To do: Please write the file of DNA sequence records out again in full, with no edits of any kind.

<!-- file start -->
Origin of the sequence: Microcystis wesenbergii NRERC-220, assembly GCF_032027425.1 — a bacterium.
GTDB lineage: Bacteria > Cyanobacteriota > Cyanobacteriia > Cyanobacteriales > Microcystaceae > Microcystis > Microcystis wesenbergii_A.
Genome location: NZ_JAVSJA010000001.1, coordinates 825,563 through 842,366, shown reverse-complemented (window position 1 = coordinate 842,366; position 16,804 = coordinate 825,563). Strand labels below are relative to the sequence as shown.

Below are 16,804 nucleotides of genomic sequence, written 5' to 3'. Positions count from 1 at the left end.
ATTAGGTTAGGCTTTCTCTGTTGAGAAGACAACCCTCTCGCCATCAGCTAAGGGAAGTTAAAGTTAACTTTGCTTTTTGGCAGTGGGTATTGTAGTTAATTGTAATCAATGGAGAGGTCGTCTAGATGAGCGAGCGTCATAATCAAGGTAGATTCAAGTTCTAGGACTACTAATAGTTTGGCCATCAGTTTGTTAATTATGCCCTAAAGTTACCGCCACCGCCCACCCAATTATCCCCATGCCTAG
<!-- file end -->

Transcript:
Origin of the sequence: Microcystis wesenbergii NRERC-220, assembly GCF_032027425.1 — a bacterium.
GTDB lineage: Bacteria > Cyanobacteriota > Cyanobacteriia > Cyanobacteriales > Microcystaceae > Microcystis > Microcystis wesenbergii_A.
Genome location: NZ_JAVSJA010000001.1, coordinates 825,563 through 842,366, shown reverse-complemented (window position 1 = coordinate 842,366; position 16,804 = coordinate 825,563). Strand labels below are relative to the sequence as shown.

Below are 16,804 nucleotides of genomic sequence, written 5' to 3'. Positions count from 1 at the left end.
ATTAGGTTAGGCTTTCTCTGTTGAGAAGACAACCCTCTCGCCATCAGCTAAGGGAAGTTAAAGTTAACTTTGCTTTTTGGCAGTGGGTATTGTAGTTAATTGTAATCAATGGAGAGGTCGTCTAGATGAGCGAGCGTCATAATCAAGGTAGATTCAAGTTCTAGGACTACTAATAGTTTGGCCATCAGTTTGTTAATTATGCCCTAAAGTTACCGCCACCGCCCACCCAATTATCCCCATGCCTAG